Lassen Peak in the southern Cascades of California. The dacite from the 1915 eruption can be seen as a small tongue of black lava just below (to the right) of the main summit. Image: Erik Klemetti, July 2013. So, what have I been up to the week? It has been all about the National Science Foundation project I have going about the Lassen Volcanic Center. Last year, I had a collaborative proposal with other faculty from UC Davis, Fresno State and Sacramento State get funded by NSF and I've been collecting new samples and data this summer with one of my summer research students. My part of this proposal looks at the longterm context of the magmatic system at the Lassen Volcanic Center (LVC) by examining the zircon record from over a dozen different lavas and tephras erupted since ~620,000 years ago and as recently as 1915. So far, my students and I have tackled three of these eruptions -- the 1915 dacite of Lassen Peak (see above), the rhyodacite of Chaos Crags (from 1,100 years ago) and the 25,000-year-old dacite of Lassen Peak. Next week, we'll tackle the zircon from the rhyodacite of Eagle Peak (from ~64,000 years ago) along with the surface of some zircon from the 1915 dacite and Chaos Crags rhyodacite. Hopefully, I'll be presenting on this work at the American Geophysical Union meeting this December. Now, this past week we collected a pile of new samples to add to the collection. These samples are representative andesite to rhyolite lavas and tephras from the lifetime of the modern Lassen Volcanic Center -- chosen because these types of lava are likely to contain zircon that can be dated by methods like uranium-thorium and uranium-lead isotopic analyses. We hit quite a few places across the park, so I thought I'd show you some pictures of the lava/tephra we sampled. Rhyodacite of Sunflower Flats (~41,000 years old)
The rhyodacite dome of Sunflower Flats, north of Chaos Crags. Image: Erik Klemetti, July 2013. These domes are located right off the Park Road in Lassen Volcanic National Park, just to the north of Chaos Crags. The domes themselves show up as low pancake-shaped hills that are mostly forested, but there are also some preserved pyroclastic flow deposits that can be find just below the modern surface in the forest surrounding the domes. Rhyolite of Raker Peak (middle Pleistocene -- around 600,000 years old)
The cliffs of the rhyolite of Raker Peak, possibly associated with the Rockland Tephra. Zircon analyses may answer whether these eruptions are directly related to the same magma chamber. Image: Erik Klemetti, July 2013. Raker Peak is along the northeastern edge of the Park Road and maybe be rhyolite lava flows associated with the caldera that erupted the Rockland Tephra (a ~80 cubic kilometer that erupted around 609,000 years ago). The cliffs are impressive, with some cooling fractures that likely formed in the interior of the domes associated with the rhyolite of Raker Peak. Andesite of Hat Mountain (~40-50,000 years old)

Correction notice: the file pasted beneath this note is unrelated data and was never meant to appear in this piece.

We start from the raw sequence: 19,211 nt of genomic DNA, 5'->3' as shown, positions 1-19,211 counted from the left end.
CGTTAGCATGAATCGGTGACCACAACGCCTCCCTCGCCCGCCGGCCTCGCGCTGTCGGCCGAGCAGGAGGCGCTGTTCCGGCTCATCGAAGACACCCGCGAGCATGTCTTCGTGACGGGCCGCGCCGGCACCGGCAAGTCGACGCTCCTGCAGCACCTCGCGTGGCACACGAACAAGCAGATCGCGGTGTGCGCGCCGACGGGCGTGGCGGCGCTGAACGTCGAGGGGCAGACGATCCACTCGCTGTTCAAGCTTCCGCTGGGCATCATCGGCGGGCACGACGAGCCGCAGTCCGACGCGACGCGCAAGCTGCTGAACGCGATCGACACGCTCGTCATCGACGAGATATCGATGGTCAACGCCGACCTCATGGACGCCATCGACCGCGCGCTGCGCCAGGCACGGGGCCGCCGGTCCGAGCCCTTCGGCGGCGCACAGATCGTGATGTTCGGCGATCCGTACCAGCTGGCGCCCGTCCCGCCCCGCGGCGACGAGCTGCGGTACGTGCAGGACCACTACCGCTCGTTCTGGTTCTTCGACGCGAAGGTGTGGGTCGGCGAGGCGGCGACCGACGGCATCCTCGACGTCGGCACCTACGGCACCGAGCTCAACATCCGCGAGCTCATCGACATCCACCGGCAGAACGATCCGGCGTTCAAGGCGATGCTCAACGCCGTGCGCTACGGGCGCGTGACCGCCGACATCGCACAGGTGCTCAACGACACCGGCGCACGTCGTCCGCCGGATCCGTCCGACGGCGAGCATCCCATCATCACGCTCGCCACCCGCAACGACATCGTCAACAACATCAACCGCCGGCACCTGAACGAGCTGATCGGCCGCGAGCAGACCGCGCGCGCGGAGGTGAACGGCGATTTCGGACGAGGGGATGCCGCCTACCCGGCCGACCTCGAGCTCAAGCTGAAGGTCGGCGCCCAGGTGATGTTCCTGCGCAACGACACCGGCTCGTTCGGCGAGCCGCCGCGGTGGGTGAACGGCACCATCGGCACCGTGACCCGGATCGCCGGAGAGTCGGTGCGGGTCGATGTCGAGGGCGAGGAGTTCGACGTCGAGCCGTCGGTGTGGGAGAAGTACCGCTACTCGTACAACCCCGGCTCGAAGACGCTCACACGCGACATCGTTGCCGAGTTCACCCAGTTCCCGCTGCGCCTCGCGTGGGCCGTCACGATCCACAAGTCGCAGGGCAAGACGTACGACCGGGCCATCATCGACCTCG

The low outcrops of the Hat Mountain andesite. These samples are in parts of the Lassen Volcanic National Park that was burned by the Reading Fire during 2012. Image: Erik Klemetti, July 2013. This unit is probably the one that is least likely to have zircon, but it was important to sample because it was one of the largest eruptions at the LVC over the last 100,000 years. The sample we took was from the most silicic part of the flows, but we'll have to wait and see if the thin sections and mineral separations reveal zircon. Rockland Tephra (~609,000 years ago)
Rockland Tephra in a quarry near Manton, California. The Rockland is the white later near the base of the hill, thickened here by reworking after the eruption. Image: Erik Klemetti, July 2013. I mentioned the Rockland Tephra with the rhyolite of Raker Peak, but here we sampled the Rockland in a quarry hear Manton. This deposit -- the light band in this outcrop -- was likely thickened in this location by reworking the ash and lapilli from the eruption afterwards. However, the Rockland is clearly one of the largest explosive eruptions in the Cascades over the past 1 million years. Now, this is just a taste of the what we sampled -- and we have a lot of work to do with these samples, but this is what drives me as a geologist. This project will give us a great idea of how a volcanic center like Lassen evolves over the last 650,000 years (at least) -- and this would be one of the few Cascade volcanoes that has been disassembled in this way. There are lots of mysteries to unravel and more likely than not, more questions to come.